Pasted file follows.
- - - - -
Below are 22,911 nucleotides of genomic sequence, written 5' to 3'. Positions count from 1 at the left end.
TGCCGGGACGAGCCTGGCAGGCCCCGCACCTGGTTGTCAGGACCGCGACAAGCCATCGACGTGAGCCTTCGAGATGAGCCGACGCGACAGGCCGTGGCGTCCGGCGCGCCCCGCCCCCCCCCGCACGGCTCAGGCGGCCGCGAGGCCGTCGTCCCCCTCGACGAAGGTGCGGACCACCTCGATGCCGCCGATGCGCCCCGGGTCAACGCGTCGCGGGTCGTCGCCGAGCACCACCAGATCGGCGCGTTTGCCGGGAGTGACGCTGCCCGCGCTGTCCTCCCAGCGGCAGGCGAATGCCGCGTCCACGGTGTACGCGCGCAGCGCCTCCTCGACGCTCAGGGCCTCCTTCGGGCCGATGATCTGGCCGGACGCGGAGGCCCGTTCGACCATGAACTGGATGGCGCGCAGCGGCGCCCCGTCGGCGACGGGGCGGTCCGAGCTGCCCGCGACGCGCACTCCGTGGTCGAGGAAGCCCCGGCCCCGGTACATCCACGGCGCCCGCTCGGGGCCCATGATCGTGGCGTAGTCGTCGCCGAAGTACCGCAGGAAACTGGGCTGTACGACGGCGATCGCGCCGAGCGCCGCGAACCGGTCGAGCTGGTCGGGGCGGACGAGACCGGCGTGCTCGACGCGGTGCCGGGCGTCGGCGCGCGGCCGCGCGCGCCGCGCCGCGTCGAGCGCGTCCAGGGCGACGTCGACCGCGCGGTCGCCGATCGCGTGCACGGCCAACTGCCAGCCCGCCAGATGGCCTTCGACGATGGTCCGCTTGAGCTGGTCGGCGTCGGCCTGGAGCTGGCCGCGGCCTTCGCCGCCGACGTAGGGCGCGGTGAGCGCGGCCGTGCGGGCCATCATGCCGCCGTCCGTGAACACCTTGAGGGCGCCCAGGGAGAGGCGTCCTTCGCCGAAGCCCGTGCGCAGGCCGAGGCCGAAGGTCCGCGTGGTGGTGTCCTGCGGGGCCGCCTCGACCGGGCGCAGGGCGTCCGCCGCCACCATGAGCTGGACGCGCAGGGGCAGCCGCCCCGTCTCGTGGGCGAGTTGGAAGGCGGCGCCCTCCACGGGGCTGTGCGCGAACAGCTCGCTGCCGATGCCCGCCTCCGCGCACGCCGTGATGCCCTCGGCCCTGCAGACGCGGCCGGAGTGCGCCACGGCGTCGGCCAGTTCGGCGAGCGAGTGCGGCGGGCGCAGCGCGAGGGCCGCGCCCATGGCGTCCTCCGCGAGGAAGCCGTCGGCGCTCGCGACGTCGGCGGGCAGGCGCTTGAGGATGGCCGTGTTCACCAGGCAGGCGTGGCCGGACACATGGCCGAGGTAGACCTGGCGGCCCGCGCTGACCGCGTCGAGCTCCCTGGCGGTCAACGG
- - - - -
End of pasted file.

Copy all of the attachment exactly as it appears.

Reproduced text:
Below are 22,911 nucleotides of genomic sequence, written 5' to 3'. Positions count from 1 at the left end.
TGCCGGGACGAGCCTGGCAGGCCCCGCACCTGGTTGTCAGGACCGCGACAAGCCATCGACGTGAGCCTTCGAGATGAGCCGACGCGACAGGCCGTGGCGTCCGGCGCGCCCCGCCCCCCCCCGCACGGCTCAGGCGGCCGCGAGGCCGTCGTCCCCCTCGACGAAGGTGCGGACCACCTCGATGCCGCCGATGCGCCCCGGGTCAACGCGTCGCGGGTCGTCGCCGAGCACCACCAGATCGGCGCGTTTGCCGGGAGTGACGCTGCCCGCGCTGTCCTCCCAGCGGCAGGCGAATGCCGCGTCCACGGTGTACGCGCGCAGCGCCTCCTCGACGCTCAGGGCCTCCTTCGGGCCGATGATCTGGCCGGACGCGGAGGCCCGTTCGACCATGAACTGGATGGCGCGCAGCGGCGCCCCGTCGGCGACGGGGCGGTCCGAGCTGCCCGCGACGCGCACTCCGTGGTCGAGGAAGCCCCGGCCCCGGTACATCCACGGCGCCCGCTCGGGGCCCATGATCGTGGCGTAGTCGTCGCCGAAGTACCGCAGGAAACTGGGCTGTACGACGGCGATCGCGCCGAGCGCCGCGAACCGGTCGAGCTGGTCGGGGCGGACGAGACCGGCGTGCTCGACGCGGTGCCGGGCGTCGGCGCGCGGCCGCGCGCGCCGCGCCGCGTCGAGCGCGTCCAGGGCGACGTCGACCGCGCGGTCGCCGATCGCGTGCACGGCCAACTGCCAGCCCGCCAGATGGCCTTCGACGATGGTCCGCTTGAGCTGGTCGGCGTCGGCCTGGAGCTGGCCGCGGCCTTCGCCGCCGACGTAGGGCGCGGTGAGCGCGGCCGTGCGGGCCATCATGCCGCCGTCCGTGAACACCTTGAGGGCGCCCAGGGAGAGGCGTCCTTCGCCGAAGCCCGTGCGCAGGCCGAGGCCGAAGGTCCGCGTGGTGGTGTCCTGCGGGGCCGCCTCGACCGGGCGCAGGGCGTCCGCCGCCACCATGAGCTGGACGCGCAGGGGCAGCCGCCCCGTCTCGTGGGCGAGTTGGAAGGCGGCGCCCTCCACGGGGCTGTGCGCGAACAGCTCGCTGCCGATGCCCGCCTCCGCGCACGCCGTGATGCCCTCGGCCCTGCAGACGCGGCCGGAGTGCGCCACGGCGTCGGCCAGTTCGGCGAGCGAGTGCGGCGGGCGCAGCGCGAGGGCCGCGCCCATGGCGTCCTCCGCGAGGAAGCCGTCGGCGCTCGCGACGTCGGCGGGCAGGCGCTTGAGGATGGCCGTGTTCACCAGGCAGGCGTGGCCGGACACATGGCCGAGGTAGACCTGGCGGCCCGCGCTGACCGCGTCGAGCTCCCTGGCGGTCAACGG